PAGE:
3. 3. Mitigation essentially means reducing the CO2 emissions. A widely cited study by McKinsey (Fig.1) shows the costs related to doing so. The vertical dimension of each of the areas in the diagram is the cost of reduction. Some technologies (on the left of the diagram) have a negative cost, meaning, they save money to the investor. Some cost less (centre part) some more (far right of the diagram). The horizontal dimension is the abetment potential - how many million tons of CO2 can one or other technology save. As one can see, the total potential is in line with the 20-20-20 targets and for about one third of the CO2 the price is negative. The diagram provides a very good rule of thumb for the legislators as to have to move the industry and the citizens downwards the reduction of the CO2 emissions.  Solutions on the left hand side of the diagram are likely to be enforced through standards and legislation. For example by prescribing better insulation properties of the building envelope of fuel efficiency of cars. In the field of construction, the EU Energy Performance of Buildings Directive (EPBD) has been adopted in 2003 and is being used since 2006. Energy efficiency in buildings is also addressed in the Boiler Directive (92/42/EEC), the Construction Products Directive (89/106/EEC) and the buildings provisions in the SAVE Directive 93/76/EEC).  The middle part of the diagram includes technologies that can be assisted by providing tax breaks and subventions for their use, such as the feed-in tariffs for renewable electricity power.  Technology no the far right are expensive and research is needed to make them cheaper. Gas plant CCS retrofit Global GHG abatement cost curve beyond business-as-usual – 2030 Coal CCS retrofit Iron and steel CCS new build Low penetration wind Coal CCS new build 60 Cars plug-in hybrid Power plant biomass co- Residential electronics firing Degraded forest reforestation 50 Reduced intensive Residential appliances Nuclear agriculture 40 Retrofit residential HVAC Pastureland afforestation conversion High penetration wind 30 Tillage and residue mgmt Degraded land restoration Solar PV Abatement cost in € per tCO2e Insulation retrofit (residential) 2nd generation bio-fuels Solar CSP 20 Building efficiency Cars full hybrid new build 10 Waste recycling 0 5 10 15 20 25 30 35 38 -10 Organic soil restoration Abatement potential -20 Geothermal in GtCO2e per year Grassland management -30 Reduced pastureland conversion -40 Reduced slash and burn agriculture conversion Small hydro -50 1st generation biofuels SOURCE: Global GHG Abatement Cost Curve v2.0 Rice management -60 Efficiency improvements other industry -70 Electricity from landfill gas Clinker substitution by fly ash -80 Cropland nutrient management -90 Motor systems efficiency Insulation retrofit (commercial) -100 Lighting – switch incandescent to LED (residential) legislation, promotion, tax and other research and standards advertising financial incentives development policy measures Figure 1: Technology map for reduction of CO2. 3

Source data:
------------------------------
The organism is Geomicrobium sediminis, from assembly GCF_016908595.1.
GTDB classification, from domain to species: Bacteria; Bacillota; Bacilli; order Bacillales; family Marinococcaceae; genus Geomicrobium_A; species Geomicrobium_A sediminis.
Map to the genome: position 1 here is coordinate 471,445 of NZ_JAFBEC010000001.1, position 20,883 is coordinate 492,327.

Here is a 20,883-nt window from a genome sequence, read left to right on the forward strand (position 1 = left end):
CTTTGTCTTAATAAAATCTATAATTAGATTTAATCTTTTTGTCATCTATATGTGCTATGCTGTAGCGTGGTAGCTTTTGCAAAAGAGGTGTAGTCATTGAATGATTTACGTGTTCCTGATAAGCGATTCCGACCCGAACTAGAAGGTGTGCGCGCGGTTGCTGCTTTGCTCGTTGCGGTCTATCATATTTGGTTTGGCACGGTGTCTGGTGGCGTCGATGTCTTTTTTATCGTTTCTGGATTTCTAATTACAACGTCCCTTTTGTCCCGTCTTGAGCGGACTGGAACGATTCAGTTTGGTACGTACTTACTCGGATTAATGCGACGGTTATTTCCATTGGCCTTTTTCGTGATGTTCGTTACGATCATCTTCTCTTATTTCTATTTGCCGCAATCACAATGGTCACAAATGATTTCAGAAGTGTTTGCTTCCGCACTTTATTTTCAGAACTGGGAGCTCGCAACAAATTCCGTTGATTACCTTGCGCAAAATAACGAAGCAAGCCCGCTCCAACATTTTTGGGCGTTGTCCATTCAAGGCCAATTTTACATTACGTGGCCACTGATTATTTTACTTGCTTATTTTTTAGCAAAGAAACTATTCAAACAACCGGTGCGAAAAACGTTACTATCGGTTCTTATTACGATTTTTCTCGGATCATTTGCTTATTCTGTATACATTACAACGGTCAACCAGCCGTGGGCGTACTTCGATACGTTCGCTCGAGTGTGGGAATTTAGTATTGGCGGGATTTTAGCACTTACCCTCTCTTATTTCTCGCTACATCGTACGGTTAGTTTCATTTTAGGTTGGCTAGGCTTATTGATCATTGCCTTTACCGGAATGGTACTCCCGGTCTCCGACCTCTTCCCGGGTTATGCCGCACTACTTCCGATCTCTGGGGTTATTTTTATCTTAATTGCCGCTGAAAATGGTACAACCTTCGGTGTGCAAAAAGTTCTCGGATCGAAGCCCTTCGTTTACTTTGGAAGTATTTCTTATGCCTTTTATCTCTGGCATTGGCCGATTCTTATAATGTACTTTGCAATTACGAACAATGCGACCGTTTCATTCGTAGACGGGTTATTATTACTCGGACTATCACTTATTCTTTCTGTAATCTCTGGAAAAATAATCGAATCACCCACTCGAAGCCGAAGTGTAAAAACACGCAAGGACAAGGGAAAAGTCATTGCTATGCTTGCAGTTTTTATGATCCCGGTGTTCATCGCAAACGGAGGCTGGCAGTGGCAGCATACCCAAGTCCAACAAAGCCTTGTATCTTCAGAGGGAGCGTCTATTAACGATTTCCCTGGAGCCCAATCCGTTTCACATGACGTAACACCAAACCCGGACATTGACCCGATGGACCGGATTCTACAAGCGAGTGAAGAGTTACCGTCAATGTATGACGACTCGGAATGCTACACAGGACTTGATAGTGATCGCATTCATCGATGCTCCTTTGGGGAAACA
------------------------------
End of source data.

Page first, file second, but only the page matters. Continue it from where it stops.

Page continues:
4. 4. In addition to the enforcement of the sustainable practices, habits of the people and their values will play an increasing role [8]. To exercise these beliefs the citizens need information on the sustainability performance of the products. In the filed of construction, the so called Energy Performance Certificate carries the information about the energy performance of a building in a very similar way as household appliances are rated from A to G. Some EU member states have also implemented a "Display Energy Certificate" that publicly displays the energy use of a building and calls for a report outlining measures to improve. 2.3 Adaptation to policies Through taxation, subsidies and regulation one can expect significant government interference into all energy intensive businesses. Energy will become more expensive, together with other raw materials. Resource efficiency of all industries will become a key competitive advantage. Public procurement may stimulate even higher energy efficiency standards. 3 Impact on Construction Industry The built environment is globally responsible for about 40% of global CO2 emissions, 40% of solid waste generation and up to 40% of global energy use [9]. In the EU the figures are similar. Construction industry is a significant user of energy and its products are the places where most of the energy is used - in buildings around 40% and on the roads and railways a further one third. Using better energy efficiency standards about half of the energy used in buildings could be saved. Thus in buildings alone the 20% reduction target could be achieved. But the savings would have to come from refurbishing existing buildings, because only 1% of the European building stock is built new each year. Several countries have already started the national program to develop related strategies [10, 11]. In fact a lot of the low lying fruit of Figure 1 can be picked by the construction industry. Because of all this, the construction industry is one of a key factors of the third industrial revolution and, according to a study of Deutche Bank (Fig. 2) a double winner - change in climate will require construction works and so will the construction of new energy facilities, transportation and building infrastructure. 4